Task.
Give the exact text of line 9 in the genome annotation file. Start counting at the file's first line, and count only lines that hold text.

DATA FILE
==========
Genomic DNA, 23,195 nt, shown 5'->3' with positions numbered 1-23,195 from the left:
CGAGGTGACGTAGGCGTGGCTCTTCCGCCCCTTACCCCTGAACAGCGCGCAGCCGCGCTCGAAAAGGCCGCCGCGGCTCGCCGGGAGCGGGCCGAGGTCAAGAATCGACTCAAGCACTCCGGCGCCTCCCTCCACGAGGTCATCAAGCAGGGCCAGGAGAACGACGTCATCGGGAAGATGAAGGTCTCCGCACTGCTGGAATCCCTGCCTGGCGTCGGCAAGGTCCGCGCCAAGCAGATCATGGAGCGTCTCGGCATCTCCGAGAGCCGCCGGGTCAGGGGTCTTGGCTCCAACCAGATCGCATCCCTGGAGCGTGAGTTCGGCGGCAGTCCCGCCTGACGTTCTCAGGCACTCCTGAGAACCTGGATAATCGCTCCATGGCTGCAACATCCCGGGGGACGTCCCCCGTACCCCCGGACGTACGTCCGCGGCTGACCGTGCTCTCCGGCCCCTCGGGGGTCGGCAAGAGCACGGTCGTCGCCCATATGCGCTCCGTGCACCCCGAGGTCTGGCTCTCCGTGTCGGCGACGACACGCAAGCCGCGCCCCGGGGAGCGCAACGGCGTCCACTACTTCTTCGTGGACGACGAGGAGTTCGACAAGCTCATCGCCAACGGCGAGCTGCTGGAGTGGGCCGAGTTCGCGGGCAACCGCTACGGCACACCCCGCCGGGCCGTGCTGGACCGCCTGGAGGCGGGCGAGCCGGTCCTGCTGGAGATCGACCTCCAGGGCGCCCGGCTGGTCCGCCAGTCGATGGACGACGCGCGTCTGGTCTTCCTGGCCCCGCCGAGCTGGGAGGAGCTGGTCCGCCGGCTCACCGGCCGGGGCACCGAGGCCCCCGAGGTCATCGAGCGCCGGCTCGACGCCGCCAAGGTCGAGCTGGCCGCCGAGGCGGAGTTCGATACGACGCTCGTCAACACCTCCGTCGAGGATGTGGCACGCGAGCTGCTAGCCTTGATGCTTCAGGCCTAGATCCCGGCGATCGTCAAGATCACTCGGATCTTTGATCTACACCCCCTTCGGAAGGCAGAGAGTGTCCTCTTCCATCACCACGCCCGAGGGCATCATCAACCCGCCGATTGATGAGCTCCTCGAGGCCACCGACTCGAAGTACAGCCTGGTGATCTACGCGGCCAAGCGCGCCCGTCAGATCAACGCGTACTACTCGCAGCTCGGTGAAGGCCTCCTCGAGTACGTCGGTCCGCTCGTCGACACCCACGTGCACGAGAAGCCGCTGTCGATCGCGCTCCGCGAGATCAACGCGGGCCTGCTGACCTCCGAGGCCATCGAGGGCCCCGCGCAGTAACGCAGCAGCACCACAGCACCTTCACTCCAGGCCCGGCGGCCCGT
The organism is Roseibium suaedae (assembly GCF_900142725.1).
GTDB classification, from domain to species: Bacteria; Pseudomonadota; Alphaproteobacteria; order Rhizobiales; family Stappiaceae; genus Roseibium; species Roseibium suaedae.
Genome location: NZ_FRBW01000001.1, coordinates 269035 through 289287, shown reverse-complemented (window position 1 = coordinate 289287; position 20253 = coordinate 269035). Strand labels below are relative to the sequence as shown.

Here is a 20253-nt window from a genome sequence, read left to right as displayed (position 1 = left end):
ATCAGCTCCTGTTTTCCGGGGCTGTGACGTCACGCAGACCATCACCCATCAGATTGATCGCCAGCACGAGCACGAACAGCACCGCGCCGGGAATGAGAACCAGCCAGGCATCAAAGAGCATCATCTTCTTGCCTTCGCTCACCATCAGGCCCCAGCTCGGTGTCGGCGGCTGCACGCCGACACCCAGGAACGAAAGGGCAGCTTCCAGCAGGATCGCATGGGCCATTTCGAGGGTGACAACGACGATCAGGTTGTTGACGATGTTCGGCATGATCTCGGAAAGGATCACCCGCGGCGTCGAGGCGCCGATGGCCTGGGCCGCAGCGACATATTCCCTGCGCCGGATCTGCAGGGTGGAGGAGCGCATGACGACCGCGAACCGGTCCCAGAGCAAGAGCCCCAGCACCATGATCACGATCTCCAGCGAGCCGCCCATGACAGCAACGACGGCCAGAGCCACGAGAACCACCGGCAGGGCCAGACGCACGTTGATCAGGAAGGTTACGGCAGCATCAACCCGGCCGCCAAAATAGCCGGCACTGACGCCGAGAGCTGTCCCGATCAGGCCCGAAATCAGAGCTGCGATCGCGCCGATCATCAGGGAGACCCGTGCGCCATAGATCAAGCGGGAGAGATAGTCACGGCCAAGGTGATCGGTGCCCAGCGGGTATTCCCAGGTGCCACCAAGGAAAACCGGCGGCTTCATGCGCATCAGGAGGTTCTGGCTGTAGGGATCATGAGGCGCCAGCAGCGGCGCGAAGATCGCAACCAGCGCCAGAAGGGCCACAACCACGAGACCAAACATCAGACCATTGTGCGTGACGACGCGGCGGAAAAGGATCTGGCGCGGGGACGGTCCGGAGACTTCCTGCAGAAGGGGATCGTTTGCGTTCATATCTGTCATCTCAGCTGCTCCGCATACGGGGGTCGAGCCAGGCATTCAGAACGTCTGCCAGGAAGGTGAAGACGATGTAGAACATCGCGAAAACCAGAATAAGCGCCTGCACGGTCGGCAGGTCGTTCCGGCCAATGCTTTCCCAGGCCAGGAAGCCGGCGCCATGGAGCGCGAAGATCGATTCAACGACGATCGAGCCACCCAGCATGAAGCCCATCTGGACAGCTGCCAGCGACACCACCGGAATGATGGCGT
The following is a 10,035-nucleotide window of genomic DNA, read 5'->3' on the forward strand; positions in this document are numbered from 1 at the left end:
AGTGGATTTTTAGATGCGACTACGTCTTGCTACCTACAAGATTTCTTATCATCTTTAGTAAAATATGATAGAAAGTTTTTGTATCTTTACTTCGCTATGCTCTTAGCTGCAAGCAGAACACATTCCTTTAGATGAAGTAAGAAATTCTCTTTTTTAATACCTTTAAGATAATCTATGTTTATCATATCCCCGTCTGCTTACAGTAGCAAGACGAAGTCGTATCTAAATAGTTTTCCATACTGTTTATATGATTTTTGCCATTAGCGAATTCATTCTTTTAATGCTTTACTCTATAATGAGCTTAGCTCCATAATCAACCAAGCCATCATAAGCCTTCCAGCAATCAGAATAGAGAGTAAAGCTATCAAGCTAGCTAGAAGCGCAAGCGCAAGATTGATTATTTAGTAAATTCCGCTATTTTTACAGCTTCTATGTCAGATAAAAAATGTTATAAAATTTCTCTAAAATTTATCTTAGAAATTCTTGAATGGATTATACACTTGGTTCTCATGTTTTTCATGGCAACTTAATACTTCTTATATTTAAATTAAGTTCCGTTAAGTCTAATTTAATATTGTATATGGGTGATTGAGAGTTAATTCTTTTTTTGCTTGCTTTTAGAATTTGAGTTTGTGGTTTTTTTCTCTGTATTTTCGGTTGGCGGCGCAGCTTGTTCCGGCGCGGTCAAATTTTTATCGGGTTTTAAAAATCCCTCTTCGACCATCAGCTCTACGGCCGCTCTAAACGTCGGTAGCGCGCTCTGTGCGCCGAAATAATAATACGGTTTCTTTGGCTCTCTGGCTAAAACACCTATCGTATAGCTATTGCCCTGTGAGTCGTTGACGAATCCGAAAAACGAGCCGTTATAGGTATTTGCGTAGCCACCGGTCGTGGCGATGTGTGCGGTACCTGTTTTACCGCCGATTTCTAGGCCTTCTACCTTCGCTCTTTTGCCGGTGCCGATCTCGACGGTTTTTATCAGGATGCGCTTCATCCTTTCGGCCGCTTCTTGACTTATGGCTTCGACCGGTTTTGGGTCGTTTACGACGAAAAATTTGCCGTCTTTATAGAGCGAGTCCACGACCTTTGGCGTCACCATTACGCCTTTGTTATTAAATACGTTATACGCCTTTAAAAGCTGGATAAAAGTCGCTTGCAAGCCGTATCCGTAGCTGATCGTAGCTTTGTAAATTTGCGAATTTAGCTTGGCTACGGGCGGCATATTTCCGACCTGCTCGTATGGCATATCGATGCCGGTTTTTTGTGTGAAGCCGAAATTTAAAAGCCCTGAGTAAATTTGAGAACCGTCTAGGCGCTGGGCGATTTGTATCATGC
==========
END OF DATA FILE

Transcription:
AGTGGATTTTTAGATGCGACTACGTCTTGCTACCTACAAGATTTCTTATCATCTTTAGTAAAATATGATAGAAAGTTTTTGTATCTTTACTTCGCTATGCTCTTAGCTGCAAGCAGAACACATTCCTTTAGATGAAGTAAGAAATTCTCTTTTTTAATACCTTTAAGATAATCTATGTTTATCATATCCCCGTCTGCTTACAGTAGCAAGACGAAGTCGTATCTAAATAGTTTTCCATACTGTTTATATGATTTTTGCCATTAGCGAATTCATTCTTTTAATGCTTTACTCTATAATGAGCTTAGCTCCATAATCAACCAAGCCATCATAAGCCTTCCAGCAATCAGAATAGAGAGTAAAGCTATCAAGCTAGCTAGAAGCGCAAGCGCAAGATTGATTATTTAGTAAATTCCGCTATTTTTACAGCTTCTATGTCAGATAAAAAATGTTATAAAATTTCTCTAAAATTTATCTTAGAAATTCTTGAATGGATTATACACTTGGTTCTCATGTTTTTCATGGCAACTTAATACTTCTTATATTTAAATTAAGTTCCGTTAAGTCTAATTTAATATTGTATATGGGTGATTGAGAGTTAATTCTTTTTTTGCTTGCTTTTAGAATTTGAGTTTGTGGTTTTTTTCTCTGTATTTTCGGTTGGCGGCGCAGCTTGTTCCGGCGCGGTCAAATTTTTATCGGGTTTTAAAAATCCCTCTTCGACCATCAGCTCTACGGCCGCTCTAAACGTCGGTAGCGCGCTCTGTGCGCCGAAATAATAATACGGTTTCTTTGGCTCTCTGGCTAAAACACCTATCGTATAGCTATTGCCCTGTGAGTCGTTGACGAATCCGAAAAACGAGCCGTTATAGGTATTTGCGTAGCCACCGGTCGTGGCGATGTGTGCGGTACCTGTTTTACCGCCGATTTCTAGGCCTTCTACCTTCGCTCTTTTGCCGGTGCCGATCTCGACGGTTTTTATCAGGATGCGCTTCATCCTTTCGGCCGCTTCTTGACTTATGGCTTCGACCGGTTTTGGGTCGTTTACGACGAAAAATTTGCCGTCTTTATAGAGCGAGTCCACGACCTTTGGCGTCACCATTACGCCTTTGTTATTAAATACGTTATACGCCTTTAAAAGCTGGATAAAAGTCGCTTGCAAGCCGTATCCGTAGCTGATCGTAGCTTTGTAAATTTGCGAATTTAGCTTGGCTACGGGCGGCATATTTCCGACCTGCTCGTATGGCATATCGATGCCGGTTTTTTGTGTGAAGCCGAAATTTAAAAGCCCTGAGTAAATTTGAGAACCGTCTAGGCGCTGGGCGATTTGTATCATGC